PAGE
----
Peak to Peak
There’s a lot of research behind the idea that we measure how well we’re doing in life not by absolute measures, but by relative ones.
Most people would (perhaps obviously) choose to earn $75,000 over $50,000, all else being equal.
Yet change that choice to be between earning $50,000 while your friends and colleagues earn $40,000, or earning $75,000 while your friends and family earn $100,000, and the popular option flips. Most people choose to earn less overall, rather than to earn more overall while still earning less than those around them.
Evolutionarily, we’re wired to look for our standing within a group. We determine how we’re doing by checking how well we compare.
And that, I think, is the danger of Twitter.
Most people’s average days are, well, pretty average. Yet within any given day, at least one relatively interesting thing is likely to happen. That’s the part people tweet about:
“I’m at [fill in the blank interesting place]!”
“Just ran into [fill in the blank important person]!”
“OMG! I love [trendy thing]!”
Basically, you get the highlight reel of all your acquaintances’ lives, 140 characters at a time. All of whom, extrapolating from there, seem to spend their entire lives attending parties, being fabulous, and generally living very well.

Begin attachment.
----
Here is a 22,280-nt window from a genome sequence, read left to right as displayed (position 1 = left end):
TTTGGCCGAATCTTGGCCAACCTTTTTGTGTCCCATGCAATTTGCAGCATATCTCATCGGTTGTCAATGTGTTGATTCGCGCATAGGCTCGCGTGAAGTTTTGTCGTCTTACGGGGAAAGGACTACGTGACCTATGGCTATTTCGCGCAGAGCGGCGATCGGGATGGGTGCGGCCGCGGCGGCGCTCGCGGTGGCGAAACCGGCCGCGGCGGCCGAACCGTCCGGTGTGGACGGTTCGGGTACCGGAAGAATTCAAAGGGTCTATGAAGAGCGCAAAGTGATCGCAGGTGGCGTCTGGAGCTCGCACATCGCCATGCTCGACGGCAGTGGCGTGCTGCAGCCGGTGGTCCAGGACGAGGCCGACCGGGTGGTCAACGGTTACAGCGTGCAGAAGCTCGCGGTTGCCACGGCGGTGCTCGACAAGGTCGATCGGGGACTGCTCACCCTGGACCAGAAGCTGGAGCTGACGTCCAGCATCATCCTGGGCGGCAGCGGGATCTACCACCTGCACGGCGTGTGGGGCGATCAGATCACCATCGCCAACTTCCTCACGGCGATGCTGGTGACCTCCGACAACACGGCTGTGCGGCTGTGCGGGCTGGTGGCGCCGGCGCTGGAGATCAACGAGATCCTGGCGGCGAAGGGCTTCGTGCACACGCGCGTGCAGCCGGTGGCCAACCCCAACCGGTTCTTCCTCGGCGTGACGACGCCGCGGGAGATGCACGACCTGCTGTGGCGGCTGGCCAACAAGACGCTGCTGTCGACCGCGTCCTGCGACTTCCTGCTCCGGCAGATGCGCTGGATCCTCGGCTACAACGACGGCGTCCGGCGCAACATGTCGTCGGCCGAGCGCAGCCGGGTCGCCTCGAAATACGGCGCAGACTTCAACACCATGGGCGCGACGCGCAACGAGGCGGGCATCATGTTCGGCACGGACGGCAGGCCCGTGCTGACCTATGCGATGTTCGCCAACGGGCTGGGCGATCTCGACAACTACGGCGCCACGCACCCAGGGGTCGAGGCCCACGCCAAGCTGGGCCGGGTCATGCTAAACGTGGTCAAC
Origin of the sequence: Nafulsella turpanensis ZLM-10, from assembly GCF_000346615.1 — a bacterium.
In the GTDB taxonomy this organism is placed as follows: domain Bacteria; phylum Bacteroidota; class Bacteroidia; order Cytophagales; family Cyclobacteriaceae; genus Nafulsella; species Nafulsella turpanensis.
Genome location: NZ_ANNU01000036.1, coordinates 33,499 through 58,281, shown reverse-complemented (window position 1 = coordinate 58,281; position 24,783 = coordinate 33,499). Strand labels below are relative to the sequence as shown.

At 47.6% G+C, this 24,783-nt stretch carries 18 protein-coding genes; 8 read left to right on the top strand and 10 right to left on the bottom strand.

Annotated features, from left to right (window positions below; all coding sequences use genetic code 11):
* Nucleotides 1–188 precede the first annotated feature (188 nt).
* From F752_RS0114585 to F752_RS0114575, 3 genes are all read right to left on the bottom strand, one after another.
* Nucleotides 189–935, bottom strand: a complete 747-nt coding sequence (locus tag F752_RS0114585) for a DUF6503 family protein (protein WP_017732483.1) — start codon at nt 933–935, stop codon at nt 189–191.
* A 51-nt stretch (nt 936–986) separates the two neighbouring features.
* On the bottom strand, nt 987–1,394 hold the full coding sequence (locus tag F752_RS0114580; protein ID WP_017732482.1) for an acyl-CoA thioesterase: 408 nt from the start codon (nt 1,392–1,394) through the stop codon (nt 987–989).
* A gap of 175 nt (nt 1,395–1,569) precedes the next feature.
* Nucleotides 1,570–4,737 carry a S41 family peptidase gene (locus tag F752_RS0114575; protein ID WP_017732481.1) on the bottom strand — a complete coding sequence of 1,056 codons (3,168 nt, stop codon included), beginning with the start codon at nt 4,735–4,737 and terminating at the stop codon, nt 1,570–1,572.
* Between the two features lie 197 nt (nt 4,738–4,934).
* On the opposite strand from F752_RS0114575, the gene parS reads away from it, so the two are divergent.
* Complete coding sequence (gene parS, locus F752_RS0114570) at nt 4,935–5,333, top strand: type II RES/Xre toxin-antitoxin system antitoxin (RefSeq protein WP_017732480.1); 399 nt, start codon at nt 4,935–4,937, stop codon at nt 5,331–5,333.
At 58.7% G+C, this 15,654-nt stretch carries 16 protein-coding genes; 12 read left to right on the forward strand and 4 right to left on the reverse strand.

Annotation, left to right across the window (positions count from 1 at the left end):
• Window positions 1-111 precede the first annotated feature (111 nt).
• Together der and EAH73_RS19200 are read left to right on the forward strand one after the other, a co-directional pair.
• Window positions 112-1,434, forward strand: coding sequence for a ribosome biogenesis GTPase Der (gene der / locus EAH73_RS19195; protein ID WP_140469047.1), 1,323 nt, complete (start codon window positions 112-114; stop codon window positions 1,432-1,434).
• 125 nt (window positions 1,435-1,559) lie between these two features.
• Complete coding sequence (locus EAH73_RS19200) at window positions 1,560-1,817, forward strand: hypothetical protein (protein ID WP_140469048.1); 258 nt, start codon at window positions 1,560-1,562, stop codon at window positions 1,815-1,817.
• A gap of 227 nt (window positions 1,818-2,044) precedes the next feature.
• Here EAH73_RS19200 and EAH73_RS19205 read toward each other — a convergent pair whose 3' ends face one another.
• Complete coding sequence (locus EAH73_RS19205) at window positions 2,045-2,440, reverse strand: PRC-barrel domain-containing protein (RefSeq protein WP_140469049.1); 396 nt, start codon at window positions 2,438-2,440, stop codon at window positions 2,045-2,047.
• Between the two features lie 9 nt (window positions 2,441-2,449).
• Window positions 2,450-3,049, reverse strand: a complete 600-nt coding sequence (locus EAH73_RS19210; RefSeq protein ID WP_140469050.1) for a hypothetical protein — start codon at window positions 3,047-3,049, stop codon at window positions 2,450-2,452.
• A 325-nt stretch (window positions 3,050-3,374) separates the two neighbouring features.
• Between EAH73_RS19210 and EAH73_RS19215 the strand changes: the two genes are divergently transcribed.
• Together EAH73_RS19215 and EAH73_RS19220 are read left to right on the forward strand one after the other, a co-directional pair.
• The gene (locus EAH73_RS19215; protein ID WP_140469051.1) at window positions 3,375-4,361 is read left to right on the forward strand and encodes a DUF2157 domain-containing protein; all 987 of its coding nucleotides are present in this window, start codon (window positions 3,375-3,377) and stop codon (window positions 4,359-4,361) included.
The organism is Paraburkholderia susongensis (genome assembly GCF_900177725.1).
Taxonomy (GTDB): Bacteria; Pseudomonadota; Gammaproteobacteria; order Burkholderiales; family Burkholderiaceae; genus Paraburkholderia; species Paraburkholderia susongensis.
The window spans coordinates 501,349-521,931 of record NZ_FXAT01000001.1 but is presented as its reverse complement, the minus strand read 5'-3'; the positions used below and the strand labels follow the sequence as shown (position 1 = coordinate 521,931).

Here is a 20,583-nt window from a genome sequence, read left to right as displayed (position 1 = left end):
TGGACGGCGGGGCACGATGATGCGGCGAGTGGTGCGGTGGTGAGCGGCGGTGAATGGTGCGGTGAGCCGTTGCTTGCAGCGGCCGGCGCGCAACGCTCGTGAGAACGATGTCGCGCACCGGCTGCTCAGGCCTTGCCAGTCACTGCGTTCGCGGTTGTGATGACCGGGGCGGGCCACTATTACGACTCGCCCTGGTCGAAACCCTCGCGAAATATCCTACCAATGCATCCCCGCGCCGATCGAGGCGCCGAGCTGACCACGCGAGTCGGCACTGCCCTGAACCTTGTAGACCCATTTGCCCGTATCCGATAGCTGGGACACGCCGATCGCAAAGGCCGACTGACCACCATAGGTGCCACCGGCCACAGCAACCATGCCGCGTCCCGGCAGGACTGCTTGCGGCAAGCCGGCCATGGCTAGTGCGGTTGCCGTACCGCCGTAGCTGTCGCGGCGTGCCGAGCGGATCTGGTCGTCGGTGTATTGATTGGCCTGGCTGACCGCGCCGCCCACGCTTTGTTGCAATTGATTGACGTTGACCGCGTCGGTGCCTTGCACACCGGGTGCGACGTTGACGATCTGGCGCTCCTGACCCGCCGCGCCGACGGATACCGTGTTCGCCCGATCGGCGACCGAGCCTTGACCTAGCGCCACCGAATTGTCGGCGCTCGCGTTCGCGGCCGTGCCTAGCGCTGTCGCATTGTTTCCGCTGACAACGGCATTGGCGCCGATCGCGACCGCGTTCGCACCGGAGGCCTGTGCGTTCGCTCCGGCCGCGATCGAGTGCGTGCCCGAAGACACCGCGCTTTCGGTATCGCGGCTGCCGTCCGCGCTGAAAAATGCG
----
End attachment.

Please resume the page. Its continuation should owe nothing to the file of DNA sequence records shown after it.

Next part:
But, like in reality TV, the trick is in the editing. You live the entirety of your life (the highs, middles, and lows), and only read about their lives’ peaks.
So, rather than let Twitter depress you with comparison-driven angst, consider a thought experiment I personally enjoy: Tweets that your friends should publish if they were trying to reflect the full balance of their lives, but probably never will:
“Still working on [busywork related to current mind-numbing project]!”
“Eating a tub of Haagen Dazs alone on the couch while watching TV again!”
“Holy crap, I just had really explosive diarrhea, and boy did it burn!”